Have a Safe Halloween
Halloween is coming up. These tips can help you have a safe and healthy Halloween this year:
- • Tell children not to accept – and especially not to eat – anything that isn’t commercially wrapped and to resist eating any candy until an adult has time to inspect the treats.
- • Inspect commercially wrapped treats for signs of tampering. Throw away anything that looks suspicious.
- • Give kids a light meal before they head out trick-or-treating, so they are less likely to eat the candy before you have a chance to inspect it. Also, you’ll avoid belly aches on Halloween night!
- • If you have very young children, be sure to remove any choking hazards such as gum, peanuts, hard candies or small toys from their goodie bag.
Visit www.foodsafety.gov/ and search for “Halloween” to find out more about keeping your kids’ treats safe this year.
For trick-or-treating, younger children should go with an adult or an older, responsible youth. Older children should provide their route and when they expect to return. If possible, provide a cellphone for trick-or-treaters.
- • Trick-or-treaters to only visit homes that have porch lights on; do not talk to strangers; do not go into homes or cars of strangers; and do not approach animals that are not familiar.
- • Make sure trick-or-treaters can be seen by wearing something reflective or carrying a flashlight or glow stick.
- • Ensure that children can see from their costumes — widen eye holes in masks; use face paint or makeup instead of masks; make sure scarves, hats or wigs don’t obstruct vision.
- • Walk on sidewalks; never dart into the street or between parked cars to cross. Cross at corners, stop at the curbs; use crosswalks and obey traffic signals.
- • Remove masks before crossing a street – and look left, right, left before crossing.
- • Have children wear well-fitting, sturdy shoes to prevent trips and falls.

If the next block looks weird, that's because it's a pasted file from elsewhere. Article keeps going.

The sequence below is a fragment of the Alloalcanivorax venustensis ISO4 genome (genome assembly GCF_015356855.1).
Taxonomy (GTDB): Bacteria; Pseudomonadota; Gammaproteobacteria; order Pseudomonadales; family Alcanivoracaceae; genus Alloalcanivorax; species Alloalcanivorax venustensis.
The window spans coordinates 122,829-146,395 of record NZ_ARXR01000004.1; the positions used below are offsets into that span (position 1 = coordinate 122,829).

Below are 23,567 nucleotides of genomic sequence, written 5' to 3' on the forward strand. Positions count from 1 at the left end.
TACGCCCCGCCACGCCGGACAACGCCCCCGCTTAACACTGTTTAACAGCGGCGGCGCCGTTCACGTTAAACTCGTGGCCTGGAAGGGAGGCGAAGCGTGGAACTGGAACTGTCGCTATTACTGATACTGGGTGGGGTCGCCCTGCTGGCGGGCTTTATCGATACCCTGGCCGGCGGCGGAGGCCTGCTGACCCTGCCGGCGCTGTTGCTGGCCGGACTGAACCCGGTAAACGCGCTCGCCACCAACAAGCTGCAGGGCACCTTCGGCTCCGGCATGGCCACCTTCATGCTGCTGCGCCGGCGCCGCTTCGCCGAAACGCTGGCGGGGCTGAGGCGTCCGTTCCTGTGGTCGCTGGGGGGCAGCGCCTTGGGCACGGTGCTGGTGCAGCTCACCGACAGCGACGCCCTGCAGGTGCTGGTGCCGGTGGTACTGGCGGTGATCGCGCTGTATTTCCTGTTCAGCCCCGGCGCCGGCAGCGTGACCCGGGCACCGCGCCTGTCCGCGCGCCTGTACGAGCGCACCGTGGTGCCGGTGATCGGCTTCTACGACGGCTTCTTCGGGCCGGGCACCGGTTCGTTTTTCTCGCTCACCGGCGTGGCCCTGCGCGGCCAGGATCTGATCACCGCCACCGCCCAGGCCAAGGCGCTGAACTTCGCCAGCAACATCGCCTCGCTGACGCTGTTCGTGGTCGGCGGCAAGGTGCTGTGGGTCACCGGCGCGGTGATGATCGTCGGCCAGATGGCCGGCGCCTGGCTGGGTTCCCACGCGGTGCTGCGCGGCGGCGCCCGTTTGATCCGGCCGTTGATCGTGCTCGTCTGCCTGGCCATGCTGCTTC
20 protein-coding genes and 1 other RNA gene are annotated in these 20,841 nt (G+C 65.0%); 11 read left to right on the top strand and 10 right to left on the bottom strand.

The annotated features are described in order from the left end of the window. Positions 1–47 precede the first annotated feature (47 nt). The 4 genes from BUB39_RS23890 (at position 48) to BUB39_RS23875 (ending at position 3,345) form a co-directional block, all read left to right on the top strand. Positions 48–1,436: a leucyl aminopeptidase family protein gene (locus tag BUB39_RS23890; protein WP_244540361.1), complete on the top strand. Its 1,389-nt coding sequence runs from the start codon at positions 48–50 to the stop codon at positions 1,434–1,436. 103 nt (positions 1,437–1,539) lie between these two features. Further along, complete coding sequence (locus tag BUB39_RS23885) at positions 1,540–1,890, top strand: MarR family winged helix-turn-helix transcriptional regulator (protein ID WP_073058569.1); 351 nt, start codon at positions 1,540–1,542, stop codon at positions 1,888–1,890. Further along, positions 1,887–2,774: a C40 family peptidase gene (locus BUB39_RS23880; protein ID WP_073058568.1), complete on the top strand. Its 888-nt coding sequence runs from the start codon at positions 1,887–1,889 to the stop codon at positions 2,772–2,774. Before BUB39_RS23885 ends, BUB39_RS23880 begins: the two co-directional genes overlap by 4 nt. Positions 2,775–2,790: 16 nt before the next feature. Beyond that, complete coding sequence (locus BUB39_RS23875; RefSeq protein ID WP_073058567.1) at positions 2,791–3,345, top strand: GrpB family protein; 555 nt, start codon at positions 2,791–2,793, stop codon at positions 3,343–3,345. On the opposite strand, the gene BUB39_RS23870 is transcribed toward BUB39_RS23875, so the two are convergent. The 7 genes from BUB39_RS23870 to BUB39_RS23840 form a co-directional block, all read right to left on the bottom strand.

- • Make sure your child’s costume is fire retardant; if making it, check that the materials are fire retardant. Costumes should be short enough so they don’t interfere with walking.
- • If a child carries an accessory, such as a fake sword, make sure it’s made from a flexible material such as rubber, so it cannot injure the child or others.
- • Drivers are reminded to be particularly alert, drive slowly and cautiously and use full headlights to spot children more easily and to be seen. Trick-or-treating is most popular between 5:30 and 9:30 p.m.
Make sure any outdoor Halloween decorations you use are marked for outdoor use and plug lights and decorations into circuits protected by ground-fault circuit interrupters. Be sure to turn out all lights and decorations before leaving home or going to bed.
Learn more about Halloween fire safety from the U.S. Fire Administration. Meanwhile, you'll want to check the Consumer Product Safety Commission’s website for the latest on Halloween-related consumer product recalls.
About the National Capital Region
The National Capital Region (NCR) encompasses the District of Columbia and parts of Maryland and Virginia, including the cities of Alexandria, Fairfax, Falls Church, Manassas and Manassas Park and the counties of Arlington, Fairfax, Loudoun, Prince William in Virginia and Montgomery and Prince George’s in Maryland, which include the municipalities of Bowie, College Park, Gaithersburg, Greenbelt, Rockville and Takoma Park.